Reformation 2007: October 28, 2007 – “Hold Fast to the Solas”

Luther’s SealGrace, mercy, and peace to you from God our Father and from our Lord and Savior, Jesus Christ, amen. The text for the sermon this morning comes from the Epistle which was read earlier.

On November 10, 1483, a woman in Eisleben, Germany, gave birth to her and her husband’s first child – a son. The next day, that child was taken to the basement chapel of St. Peter’s Church in Eisleben to be baptized. Because it was the feast day of St. Martin of Tours, these new parents, Hans and Margarethe Luther, named their firstborn child Martin – Martin Luther.

As they held this baby boy in their arms, little did Hans and Margarethe realize the tremendous impact he would have, not only on the history of Germany, but also on the history of the whole world. Little did they know the role their son would play in restoring to the Church of hid day the truth of God’s Word and retaining that true for believers still today. Little did they realize that more than five hundred years later, all over the world, men, women, and children would be assembling in special worship services such as this one to say, “Thank you God, for the birth, life, and work of Dr. Martin Luther and for the Reformation of the Church.”

On October 31, 1517, an Augustinian monk named Martin Luther nailed a paper to the door of the Castle Church in Wittenberg, Germany. This in itself was not unusual. In those days, the church door served as the town’s bulletin board. If someone wanted to debate an issue publicly, he would make it known by nailing a note on the church door. But the particular notice written by Luther was quite unusual compared to the commonly accepted beliefs and practices of that time. That paper began the Reformation, a worldwide revolution that continues to have repercussions today.

Luther was a learned monk of both the Old and New Testaments. When he read the words of our text today, “Now we know that whatever the law says it speaks to those who are under the law…”, Luther knew who it was referring to. It referred to him. It referred to those in Germany. It referred to all people. Before God the judge, all mankind stands guilty of sin and liable for punishment because of their many transgressions. Luther knew this and this became a foundation to his theology.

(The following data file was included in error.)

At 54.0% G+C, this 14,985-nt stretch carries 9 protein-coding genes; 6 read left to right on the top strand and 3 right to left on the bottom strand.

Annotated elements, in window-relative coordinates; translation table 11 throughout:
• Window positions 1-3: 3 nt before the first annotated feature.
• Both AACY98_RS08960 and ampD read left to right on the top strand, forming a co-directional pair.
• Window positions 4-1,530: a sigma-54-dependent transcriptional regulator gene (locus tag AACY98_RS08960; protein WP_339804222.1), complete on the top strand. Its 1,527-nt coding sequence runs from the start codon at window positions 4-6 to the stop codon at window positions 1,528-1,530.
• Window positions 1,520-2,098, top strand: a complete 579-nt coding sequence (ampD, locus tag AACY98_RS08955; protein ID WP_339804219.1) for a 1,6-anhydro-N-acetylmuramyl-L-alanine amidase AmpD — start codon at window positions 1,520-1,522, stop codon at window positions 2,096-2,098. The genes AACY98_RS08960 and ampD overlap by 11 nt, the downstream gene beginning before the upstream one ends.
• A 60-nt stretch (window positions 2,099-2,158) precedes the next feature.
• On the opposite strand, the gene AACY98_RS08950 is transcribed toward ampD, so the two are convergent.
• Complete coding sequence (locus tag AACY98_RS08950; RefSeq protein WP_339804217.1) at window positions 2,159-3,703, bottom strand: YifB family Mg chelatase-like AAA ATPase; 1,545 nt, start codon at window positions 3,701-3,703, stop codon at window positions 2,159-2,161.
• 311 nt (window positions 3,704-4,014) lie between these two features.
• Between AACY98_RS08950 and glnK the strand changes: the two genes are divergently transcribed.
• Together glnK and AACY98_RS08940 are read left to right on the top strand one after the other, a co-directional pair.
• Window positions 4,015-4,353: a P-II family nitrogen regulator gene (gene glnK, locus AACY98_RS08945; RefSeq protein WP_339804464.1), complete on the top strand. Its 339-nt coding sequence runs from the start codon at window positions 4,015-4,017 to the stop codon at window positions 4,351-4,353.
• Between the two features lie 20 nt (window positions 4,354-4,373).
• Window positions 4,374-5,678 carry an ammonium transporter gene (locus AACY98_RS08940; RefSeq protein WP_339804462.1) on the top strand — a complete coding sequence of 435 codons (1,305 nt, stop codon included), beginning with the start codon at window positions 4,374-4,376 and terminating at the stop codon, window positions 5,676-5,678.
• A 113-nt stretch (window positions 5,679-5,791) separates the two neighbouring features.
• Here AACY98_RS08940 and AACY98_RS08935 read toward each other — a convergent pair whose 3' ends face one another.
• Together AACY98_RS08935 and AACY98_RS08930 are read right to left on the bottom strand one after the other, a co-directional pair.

Throughout his days in the monastery, Luther saw more and more of his shortcomings. He tried to pray harder, spend more time of the day reading Scripture, because by doing this, he would be a better Christian. The law demanded deeds – holy thoughts, attitudes and works – to fulfill it.

Reading the words of our text for today, Luther saw how off the mark he really was: For by works of the law no human being will be justified in his sight, since through the law comes knowledge of sin.” Far from earning God’s declaration of righteousness, the law only produced a clear knowledge in man of how far he had missed the mark of the holiness God really demanded.

The Roman Catholic Church was very skewed in their interpretation of Scripture. They believed in the practice of grace AND good works for salvation. Luther scoured all throughout Scripture and could not find what the Roman Catholic Church was teaching.

Luther read passages such as Ephesians 2:8-9 which read, “For by grace you have been saved through faith. And this is not your own doing; it is the gift of God, not a result of works, so that no one may boast.” Those passages don’t support the doctrine which Rome is teaching. Luther could only do one thing: hold fast to Scripture and not the teaching of man.

Luther saw beyond the smoke and mirrors of the Pope and the Roman Catholic Church. God declares a sinner not guilty of sin. Free of sin, guilt and punishment, the acquitted can enter the joys of heaven. This is the result of Christ and Christ alone. It is not the result of good works which we do. If salvation depended on good works, when would enough be good enough? Would one good work a day be sufficient? Would one good work an hour be enough? Would we have to do a good work every minute of every day, in hopes that we would be saved? Luther could not accept that. He repeatedly went back to Scripture and the answer was singular, not plural. The answer was Christ. Paul makes that abundantly clear in our text that “righteousness from God comes through faith in Jesus Christ to all who believe.”

The avenue by which God’s declaration, “not guilty of sin,” becomes ours is faith in Jesus Christ, not by trusting in our observance of the law or our good works to earn heaven. That is why Martin Luther wrote the 95 Theses. That is why Luther wrote pamphlet after pamphlet. The more that the Roman Catholic Church said that we had to do something to receive salvation, the more adamant Luther was in his writings against the Church.

Many people, in their sinful rebellion against God, continue to cling foolishly to the hope that their character, their life, their morality, and their good works have some worth or value that might enable them to gain heaven. People today continue to cling to the hope that their good works will outweigh their evil works, that their goodness is superior to their sinfulness, or that even though we fail miserably, God might in the end reward us at least for our efforts, if not for our accomplishments.